The Cryonics Institute (CI) is a nonprofit organization founded in 1976 that provides basic inexpensive cryonics services to its members. It is controlled by its members, has no stockholders, no landlord, and no debt and a policy of not having any debt. It has over 200 members, and currently cares for 26 patients using a unique design of insulated containers developed inhouse. It is located in an area of almost zero seismic risk. CI has recently agreed to provide long term care of CE patients. Following initial transport and perfusion by CE, patients are transported at dry ice temperature to the long term care provider of their choice. They are then slowly cooled over a two week period to the temperature of liquid nitrogen (-196 degrees centigrade), and immersed in liquid nitrogen for long term care. At this temperature all biological processes are stopped, and tissue remains unchanged indefinitely.
In some cases, particularly when sudden death is involved, it is not possible to begin cryonics procedures promptly after the heart stops. There may be a wait of many minutes, or even hours before cooling can begin. Brain injury is severe in such cases. By today's medical criteria, anyone whose blood circulation has been stopped for an hour is very "dead."
The question we must ask, however, is what future medicine will define as "death". Today's medicine cannot revive people after the heart has been stopped for much longer than five minutes. (Although there was a case when a child fell into freezing water and was revived after two hours.) This is because injuries to blood vessels within the brain (such as blood clotting) prevent circulation from being restored after five minutes. Surprisingly, individual brain cells (neurons) remain alive and able to resume function for as long as an hour after the heart stops. If future medicine can heal and replace injured blood vessels, then it should be possible to resuscitate people far beyond today's time limits. If microscopic devices can reverse chemical imbalances within injured cells, then people could be revived an hour or more after clinical death.
With future advanced medicine, the outer limits of resuscitation could be greatly lengthened. It is for this reason that cryonics is still applied to patients who are far beyond the reach of today's medicine. It would foolish and arrogant to believe that medicine today is the best medicine that could ever exist. Cryonics is medically conservative. Continuing to care for a patient with an uncertain prognosis is morally and ethically correct. Many patients whom we would call "dead" today are likely to be reclassified as "seriously ill, but treatable" in the future.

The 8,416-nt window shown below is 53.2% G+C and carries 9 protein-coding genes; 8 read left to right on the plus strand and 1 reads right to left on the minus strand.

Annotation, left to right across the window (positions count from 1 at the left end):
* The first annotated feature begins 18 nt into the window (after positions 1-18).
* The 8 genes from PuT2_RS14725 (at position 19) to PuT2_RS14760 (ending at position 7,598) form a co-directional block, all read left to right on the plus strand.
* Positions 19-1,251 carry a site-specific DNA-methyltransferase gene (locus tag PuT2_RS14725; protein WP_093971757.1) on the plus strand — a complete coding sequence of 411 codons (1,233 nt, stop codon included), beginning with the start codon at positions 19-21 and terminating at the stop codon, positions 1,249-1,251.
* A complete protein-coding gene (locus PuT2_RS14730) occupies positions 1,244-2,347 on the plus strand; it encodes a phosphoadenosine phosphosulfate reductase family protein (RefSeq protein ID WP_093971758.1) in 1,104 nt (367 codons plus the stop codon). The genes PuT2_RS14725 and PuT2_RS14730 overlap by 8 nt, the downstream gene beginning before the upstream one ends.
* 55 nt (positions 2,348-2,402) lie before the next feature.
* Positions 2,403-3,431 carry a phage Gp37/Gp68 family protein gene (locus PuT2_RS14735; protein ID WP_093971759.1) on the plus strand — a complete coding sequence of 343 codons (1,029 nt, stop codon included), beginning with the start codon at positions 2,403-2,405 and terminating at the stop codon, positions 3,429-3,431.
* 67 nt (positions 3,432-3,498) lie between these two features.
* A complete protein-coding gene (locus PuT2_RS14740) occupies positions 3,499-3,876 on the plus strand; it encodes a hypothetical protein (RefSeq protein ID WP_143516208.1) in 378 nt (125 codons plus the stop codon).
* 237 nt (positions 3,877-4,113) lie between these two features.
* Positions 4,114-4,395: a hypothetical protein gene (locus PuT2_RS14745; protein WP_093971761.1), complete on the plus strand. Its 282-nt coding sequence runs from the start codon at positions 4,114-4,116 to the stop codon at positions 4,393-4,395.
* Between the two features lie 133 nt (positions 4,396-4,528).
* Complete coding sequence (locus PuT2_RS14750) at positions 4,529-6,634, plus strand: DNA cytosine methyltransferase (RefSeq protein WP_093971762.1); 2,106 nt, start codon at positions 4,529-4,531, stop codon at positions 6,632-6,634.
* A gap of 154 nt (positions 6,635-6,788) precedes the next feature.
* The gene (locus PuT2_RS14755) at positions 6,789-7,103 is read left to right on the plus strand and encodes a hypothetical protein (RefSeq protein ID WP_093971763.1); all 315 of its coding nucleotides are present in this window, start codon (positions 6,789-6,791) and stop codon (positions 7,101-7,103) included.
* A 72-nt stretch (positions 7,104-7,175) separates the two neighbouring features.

The Future of Medicine
We can only speculate about medicine 100 years from now. How many doctors a century ago could have foreseen antibiotics organ transplants or gene therapy? Even 30 years ago a radiologist would not have foreseen MRI (magnetic resonance imaging). The developments leading to MRI were occurring in computer science and physics labs, not radiology departments. Sometimes we have to look beyond medicine for a new medical breakthrough.
In 1959 Nobel laureate and physicist Richard Feynman presented a paper entitled, There's Plenty of Room at the Bottom. Feynman proposed building tiny machines that would build still smaller machines, until individual atoms could be manipulated like building blocks. Feynman predicted that such a capability would have a profound impact on the science of biology and technology in general.
In 1981 MIT engineer Eric Drexler published a technical paper, later followed by a book in 1986 called Engines of Creation, outlining the ways that protein engineering could lead to the capabilities described by Feynman. Drexler foresaw a whole new technology, which he called nanotechnology , that would emerge from the ability to engineer materials on a molecular scale. In particular, he predicted general purpose "assemblers", which like plant seeds, would grow complex objects from simple raw materials. There could be powerful computers the size of bacteria, and microscopic "cell repair machines", able to perform surgery on individual cells.
Nanotechnology and nanoscience are now virtually household words, with articles in Science and Nature appearing regularly, documenting progress. The Japanese government is sponsoring a billion dollar initiative to develop methods of engineering at molecular level. Think tanks and major corporations in the U. S. are now employing scientists specifically to study engineering applications of nanotechnology. While the capability to build the devices foreseen by Feynman and Drexler will emerge slowly over decades, the medical applications are already clear.
Medicine today does not heal patients. It depends on enabling and assisting patients to heal themselves. It is not always successful. Traumatic injury, massive infection, or the genetic alterations of viruses, cancer, and aging often leave the body unable to heal itself.
During the 21st century this must change. Vast new arsenals of medical tools will become available. These tools will include microscopic robots able to perform surgery from within the body, engineered viruses able to repair genetic defects, and even intelligent cell repair organisms that are able to enter and heal cells one molecule at a time.
Medicine is entering a new era. Detailed understanding and control of genes will allow the conquest of viruses and cancer. Systems of engineered cell repair organisms will be able to repair injuries that the body cannot heal by natural means. Specialized genetic programs will make possible the regrowth of injured or lost organs and limbs. Eventually even the genetic changes of aging itself will be understood and controlled. Lifespans will increase dramatically.